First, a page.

The Trump campaign's latest contest is a scam. Here's proof. 

Photo by Brendan Smialowski/AFP via Getty Images

This week, the Trump campaign has been heavily promoting a contest to win a "VIP Dinner" with Trump in Southhampton, New York, on August 8th. Advertisements on Facebook touted the dinner as a "once-in-a-lifetime opportunity" to share a meal with Trump. The campaign solicited donations from Facebook users for a chance to win.

According to Facebook data, The Trump campaign spent between $79,000 and $100,000 on Facebook ads promoting the contest between August 3 and August 4. (Facebook provides ad spending data in ranges). The ad was shown to Facebook users at least 4.5 million times. 

According to the contest's official rules, the winner was selected on Wednesday and will be notified on Thursday. The event is on Friday. The timeline means that it is impossible for residents of 34 states to legally attend the dinner because of COVID-19 travel restrictions. 

On June 24, Governor Andrew Cuomo issued Executive Order 205, which requires people traveling to New York State from states with a high positive test rate to quarantine for 14 days upon arrival.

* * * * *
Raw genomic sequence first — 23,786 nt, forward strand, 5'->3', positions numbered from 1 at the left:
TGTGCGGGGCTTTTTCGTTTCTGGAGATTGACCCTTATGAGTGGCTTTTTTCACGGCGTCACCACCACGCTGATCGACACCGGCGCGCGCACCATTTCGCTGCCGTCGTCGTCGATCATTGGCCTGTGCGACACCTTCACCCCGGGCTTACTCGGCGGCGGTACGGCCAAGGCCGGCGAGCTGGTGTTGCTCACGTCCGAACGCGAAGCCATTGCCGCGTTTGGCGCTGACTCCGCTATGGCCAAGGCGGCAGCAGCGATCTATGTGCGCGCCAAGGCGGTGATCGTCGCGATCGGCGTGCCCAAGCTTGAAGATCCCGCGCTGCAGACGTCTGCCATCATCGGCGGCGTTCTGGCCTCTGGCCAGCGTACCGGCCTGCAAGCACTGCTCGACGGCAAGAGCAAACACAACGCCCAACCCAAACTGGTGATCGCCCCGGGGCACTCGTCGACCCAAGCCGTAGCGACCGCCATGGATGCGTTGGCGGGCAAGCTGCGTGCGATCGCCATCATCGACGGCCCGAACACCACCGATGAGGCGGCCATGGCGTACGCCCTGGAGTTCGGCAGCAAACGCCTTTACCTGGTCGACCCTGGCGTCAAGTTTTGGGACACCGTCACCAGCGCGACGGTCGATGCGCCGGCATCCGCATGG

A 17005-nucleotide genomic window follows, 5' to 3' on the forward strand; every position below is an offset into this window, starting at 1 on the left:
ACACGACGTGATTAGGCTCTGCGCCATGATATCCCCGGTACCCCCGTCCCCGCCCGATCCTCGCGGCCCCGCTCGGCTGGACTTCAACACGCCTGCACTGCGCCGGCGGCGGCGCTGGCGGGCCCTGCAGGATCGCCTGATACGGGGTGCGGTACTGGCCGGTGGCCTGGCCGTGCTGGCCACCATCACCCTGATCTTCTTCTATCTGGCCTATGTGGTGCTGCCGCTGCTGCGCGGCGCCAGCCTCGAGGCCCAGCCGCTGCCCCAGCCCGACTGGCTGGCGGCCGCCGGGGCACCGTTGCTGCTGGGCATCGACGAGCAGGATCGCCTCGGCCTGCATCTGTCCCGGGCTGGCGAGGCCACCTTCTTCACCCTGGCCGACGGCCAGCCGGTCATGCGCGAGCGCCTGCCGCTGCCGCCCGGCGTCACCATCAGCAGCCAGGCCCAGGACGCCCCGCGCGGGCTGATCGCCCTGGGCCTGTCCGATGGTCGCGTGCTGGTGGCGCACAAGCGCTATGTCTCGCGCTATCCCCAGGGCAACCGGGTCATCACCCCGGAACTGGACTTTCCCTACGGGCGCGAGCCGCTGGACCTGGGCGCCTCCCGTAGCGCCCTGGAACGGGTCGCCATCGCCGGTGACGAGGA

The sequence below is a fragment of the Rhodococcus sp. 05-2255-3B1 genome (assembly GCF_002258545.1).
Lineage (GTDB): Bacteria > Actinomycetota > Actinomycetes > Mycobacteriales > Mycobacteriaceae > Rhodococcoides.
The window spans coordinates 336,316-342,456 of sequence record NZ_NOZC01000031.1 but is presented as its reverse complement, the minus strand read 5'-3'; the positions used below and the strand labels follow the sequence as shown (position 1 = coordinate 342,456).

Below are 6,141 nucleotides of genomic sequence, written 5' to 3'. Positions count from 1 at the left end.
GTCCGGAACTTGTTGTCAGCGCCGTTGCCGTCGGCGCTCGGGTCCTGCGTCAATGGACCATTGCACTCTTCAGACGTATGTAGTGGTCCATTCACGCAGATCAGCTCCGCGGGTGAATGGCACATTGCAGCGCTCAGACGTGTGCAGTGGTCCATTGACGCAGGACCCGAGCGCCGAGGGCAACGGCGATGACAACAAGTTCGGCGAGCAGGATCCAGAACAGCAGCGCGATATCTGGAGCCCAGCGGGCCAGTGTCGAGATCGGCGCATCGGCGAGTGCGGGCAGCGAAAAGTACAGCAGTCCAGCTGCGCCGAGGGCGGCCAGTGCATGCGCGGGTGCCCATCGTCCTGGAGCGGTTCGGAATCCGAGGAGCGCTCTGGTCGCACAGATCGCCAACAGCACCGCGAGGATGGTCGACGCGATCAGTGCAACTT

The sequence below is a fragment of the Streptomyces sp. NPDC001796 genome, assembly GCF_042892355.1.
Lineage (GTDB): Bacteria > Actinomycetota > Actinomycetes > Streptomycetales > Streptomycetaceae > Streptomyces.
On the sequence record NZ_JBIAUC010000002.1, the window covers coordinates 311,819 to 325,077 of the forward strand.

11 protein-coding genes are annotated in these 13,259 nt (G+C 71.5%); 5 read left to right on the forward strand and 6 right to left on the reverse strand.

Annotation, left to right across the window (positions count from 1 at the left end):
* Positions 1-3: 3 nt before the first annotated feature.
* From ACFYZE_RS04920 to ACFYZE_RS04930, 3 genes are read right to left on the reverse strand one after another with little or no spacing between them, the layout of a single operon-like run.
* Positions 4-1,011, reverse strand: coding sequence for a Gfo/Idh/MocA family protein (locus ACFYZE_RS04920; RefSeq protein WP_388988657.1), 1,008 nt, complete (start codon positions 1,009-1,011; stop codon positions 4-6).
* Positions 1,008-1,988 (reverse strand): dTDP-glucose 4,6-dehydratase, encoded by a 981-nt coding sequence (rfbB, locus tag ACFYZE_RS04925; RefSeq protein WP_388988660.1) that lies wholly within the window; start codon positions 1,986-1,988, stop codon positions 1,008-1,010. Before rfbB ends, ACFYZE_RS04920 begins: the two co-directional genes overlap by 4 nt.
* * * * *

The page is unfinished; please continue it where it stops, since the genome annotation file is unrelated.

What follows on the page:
All travelers entering New York from a state with a positive test rate higher than 10 per 100,000 residents, or higher than a 10% test positivity rate, over a seven day rolling average, will be required to quarantine for a period of 14 days consistent with Department of Health regulations for quarantine. 

Those who violate the order can be fined up to $10,000. Guidance from the New York Department of Health says, to comply with the order, an "individual must not be in public or otherwise leave the quarters that they have identified as suitable for their quarantine." 

The executive order currently requires travelers from the following states to quarantine upon arrival: Alaska, Alabama, Arkansas, Arizona, California, Florida, Georgia, Iowa, Idaho, Illinois, Indiana, Kansas, Kentucky, Louisiana, Maryland, Minnesota, Missouri, Mississippi, Montana, North Carolina, North Dakota, Nebraska, New Mexico, Nevada, Ohio, Oklahoma, Rhode Island, South Carolina, Tennessee, Texas, Utah, Virginia, Washington, and Wisconsin.

Yet, according to Facebook data, the Trump campaign marketed the contest extensively to residents of those states. In one heavily promoted version of the ad, 73% of the impressions were targeted at users in states subject to New York's quarantine order.

There is no legal way for Trump supporters in any of those states to attend the event. 

The fine print of the contest rules appears to anticipate this outcome, and says the campaign is allowed "to suspend or cancel the Promotion or any entrant's participation in the Promotion should viruses, bugs, unauthorized human intervention or other causes beyond Sponsor's control affect the administration, security or proper play of the Promotion."

But that hasn't stopped the Trump campaign from using the contest to induce supporters in those states to donate money. And it is not the first time the Trump campaign has used a fraudulent contest to scam its supporters.

The Trump campaign did not respond to a request for comment. 

The New York City breakfast scam